Using 12v System to Directly Power Computers and other DC Eq.

Discussion in 'OnBoard Electronics & Controls' started by JPC, Nov 1, 2006.

  1. Hank Rosendal
    Joined: Oct 2006
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    Location: West Australia

    Hank Rosendal not old enough for some things, too old for others

    I think "Marchmat" hinted earlier on, why not stick to the mains (110/220/240) voltage with an (DC/AC) inverter? It means a lot less boxes and converters of many kinds, it remains flexible for future equipment. By all means, use the 12 Volt battery power for the equipment which uses that Voltage, otherwise use the DC/AC inverter. I have used normal (non-marinised) desktop computers on my yacht for 10 years, none have 'rusted out'. I only upgraded them to keep up with the speed. Right now I have a Shuttle: fast, small and virtullay silent.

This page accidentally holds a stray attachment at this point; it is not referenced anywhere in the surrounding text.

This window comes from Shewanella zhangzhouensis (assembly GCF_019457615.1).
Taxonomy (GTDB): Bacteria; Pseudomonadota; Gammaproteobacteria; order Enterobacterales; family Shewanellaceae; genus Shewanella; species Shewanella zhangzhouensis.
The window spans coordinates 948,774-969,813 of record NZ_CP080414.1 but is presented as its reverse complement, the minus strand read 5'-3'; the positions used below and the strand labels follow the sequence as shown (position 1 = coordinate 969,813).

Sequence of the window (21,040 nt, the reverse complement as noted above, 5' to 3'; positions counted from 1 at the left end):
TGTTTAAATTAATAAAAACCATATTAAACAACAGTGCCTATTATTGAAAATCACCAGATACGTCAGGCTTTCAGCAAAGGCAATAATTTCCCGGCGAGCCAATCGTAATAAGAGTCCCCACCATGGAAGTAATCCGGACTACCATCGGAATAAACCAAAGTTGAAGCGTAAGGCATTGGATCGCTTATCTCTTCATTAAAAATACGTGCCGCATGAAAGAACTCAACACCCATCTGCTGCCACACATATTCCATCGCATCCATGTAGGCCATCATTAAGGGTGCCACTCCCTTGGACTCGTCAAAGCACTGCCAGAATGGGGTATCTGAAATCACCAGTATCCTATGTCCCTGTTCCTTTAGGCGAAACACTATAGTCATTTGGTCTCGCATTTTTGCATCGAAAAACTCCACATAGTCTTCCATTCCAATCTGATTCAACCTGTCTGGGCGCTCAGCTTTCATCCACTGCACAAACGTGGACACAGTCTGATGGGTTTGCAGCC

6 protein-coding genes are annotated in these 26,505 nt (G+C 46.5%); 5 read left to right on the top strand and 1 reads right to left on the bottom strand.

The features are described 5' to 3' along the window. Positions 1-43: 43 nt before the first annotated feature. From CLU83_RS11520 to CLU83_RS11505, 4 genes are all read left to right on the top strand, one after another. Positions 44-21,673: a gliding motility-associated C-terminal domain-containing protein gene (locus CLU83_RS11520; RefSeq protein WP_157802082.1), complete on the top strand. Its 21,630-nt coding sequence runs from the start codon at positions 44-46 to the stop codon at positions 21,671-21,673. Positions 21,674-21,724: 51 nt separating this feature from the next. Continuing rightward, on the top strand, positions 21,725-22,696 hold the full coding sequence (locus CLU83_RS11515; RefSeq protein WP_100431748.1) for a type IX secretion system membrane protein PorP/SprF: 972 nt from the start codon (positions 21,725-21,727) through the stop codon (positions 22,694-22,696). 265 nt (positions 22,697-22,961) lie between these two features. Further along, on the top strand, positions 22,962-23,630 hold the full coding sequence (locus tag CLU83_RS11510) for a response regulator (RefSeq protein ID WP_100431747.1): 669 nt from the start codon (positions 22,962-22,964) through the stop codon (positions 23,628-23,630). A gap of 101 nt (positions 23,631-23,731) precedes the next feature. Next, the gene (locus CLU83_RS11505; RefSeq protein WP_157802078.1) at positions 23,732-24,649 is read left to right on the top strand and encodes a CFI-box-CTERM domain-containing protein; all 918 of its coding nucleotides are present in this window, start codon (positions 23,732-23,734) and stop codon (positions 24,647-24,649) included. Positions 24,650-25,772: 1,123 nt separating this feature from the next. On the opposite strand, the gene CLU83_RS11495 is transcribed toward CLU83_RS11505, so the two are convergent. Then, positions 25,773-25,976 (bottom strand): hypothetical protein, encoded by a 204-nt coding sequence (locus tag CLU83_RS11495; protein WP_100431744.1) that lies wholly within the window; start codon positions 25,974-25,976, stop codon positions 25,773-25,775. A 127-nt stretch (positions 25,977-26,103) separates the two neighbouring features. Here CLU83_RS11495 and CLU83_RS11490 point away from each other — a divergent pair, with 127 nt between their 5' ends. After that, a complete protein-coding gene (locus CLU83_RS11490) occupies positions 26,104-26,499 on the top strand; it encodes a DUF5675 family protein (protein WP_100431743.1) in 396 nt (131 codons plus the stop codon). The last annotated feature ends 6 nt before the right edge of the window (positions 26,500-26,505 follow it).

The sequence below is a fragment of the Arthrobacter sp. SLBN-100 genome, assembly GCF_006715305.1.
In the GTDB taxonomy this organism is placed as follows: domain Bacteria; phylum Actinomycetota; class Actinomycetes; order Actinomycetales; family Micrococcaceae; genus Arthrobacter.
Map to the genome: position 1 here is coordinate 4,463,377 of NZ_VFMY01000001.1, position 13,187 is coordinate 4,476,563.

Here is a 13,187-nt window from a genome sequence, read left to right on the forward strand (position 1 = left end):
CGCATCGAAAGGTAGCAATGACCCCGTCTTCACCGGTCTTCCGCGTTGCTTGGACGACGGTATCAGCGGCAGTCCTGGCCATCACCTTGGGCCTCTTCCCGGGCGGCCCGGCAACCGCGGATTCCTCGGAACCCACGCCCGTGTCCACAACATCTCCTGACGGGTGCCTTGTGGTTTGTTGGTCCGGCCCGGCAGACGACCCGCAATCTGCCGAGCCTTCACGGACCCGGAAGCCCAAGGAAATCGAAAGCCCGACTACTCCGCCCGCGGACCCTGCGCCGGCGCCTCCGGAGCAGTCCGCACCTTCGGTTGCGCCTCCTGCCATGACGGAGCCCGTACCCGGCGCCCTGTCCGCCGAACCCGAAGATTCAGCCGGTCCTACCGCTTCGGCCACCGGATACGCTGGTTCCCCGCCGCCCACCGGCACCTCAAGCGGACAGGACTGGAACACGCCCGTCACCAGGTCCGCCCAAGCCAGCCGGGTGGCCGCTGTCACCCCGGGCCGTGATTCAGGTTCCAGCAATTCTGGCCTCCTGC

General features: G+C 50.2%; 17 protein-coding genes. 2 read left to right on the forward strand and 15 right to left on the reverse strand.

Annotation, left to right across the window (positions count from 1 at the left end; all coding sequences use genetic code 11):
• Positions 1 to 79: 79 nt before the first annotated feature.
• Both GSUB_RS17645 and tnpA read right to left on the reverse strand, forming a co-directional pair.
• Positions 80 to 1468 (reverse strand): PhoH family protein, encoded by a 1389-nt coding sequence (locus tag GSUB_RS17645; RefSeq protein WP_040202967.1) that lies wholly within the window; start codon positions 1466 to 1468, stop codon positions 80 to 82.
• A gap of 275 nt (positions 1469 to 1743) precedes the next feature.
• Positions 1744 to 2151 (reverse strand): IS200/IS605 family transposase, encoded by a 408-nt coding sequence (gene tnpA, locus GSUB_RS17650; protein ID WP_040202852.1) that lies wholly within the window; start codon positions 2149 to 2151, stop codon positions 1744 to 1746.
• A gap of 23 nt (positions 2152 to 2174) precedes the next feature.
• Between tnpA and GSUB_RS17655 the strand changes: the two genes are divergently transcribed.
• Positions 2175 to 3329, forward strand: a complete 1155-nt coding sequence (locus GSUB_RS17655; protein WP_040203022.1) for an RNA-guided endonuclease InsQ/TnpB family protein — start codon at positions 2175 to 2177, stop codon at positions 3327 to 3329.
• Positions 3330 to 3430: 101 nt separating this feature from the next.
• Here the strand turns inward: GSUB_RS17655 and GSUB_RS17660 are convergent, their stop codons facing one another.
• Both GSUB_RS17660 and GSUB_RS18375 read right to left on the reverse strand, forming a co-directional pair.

The only drawback is that the bigger (LCD) screens, we love for the charts, are also the ones which use most of the power.
     
  2. Tim B
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    Location: Southern England

    Tim B Senior Member

    Because converting from 12 volts to 240 wastes power if there's no need to do it. and when on a boat, power is the second biggest electronic problem you'd rather not have.

    Tim B.
     
  3. SeaSpark
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    Location: Holland

    SeaSpark -

    240 volts

    I know it is common practice nowadays but i still think installing any 240 equipment on a yacht is ridiculous if only for the watery environment.
     
  4. TerryKing
    Joined: Feb 2007
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    TerryKing On The Water SOON

    "Boat"Size/Electrical power

    Boats are unusual in that there is such a range of sizes. Smaller boats can run everything on 12V, and I'd personally want everything "important" for safety to be 12V. But at the high end, you need higher voltage to run the little extras like the A/C,the freezer and the system that runs the buttons you push to call the steward. And 220 volts and 50Hz is approaching a worldwide common 'standard'.
     
  5. alan white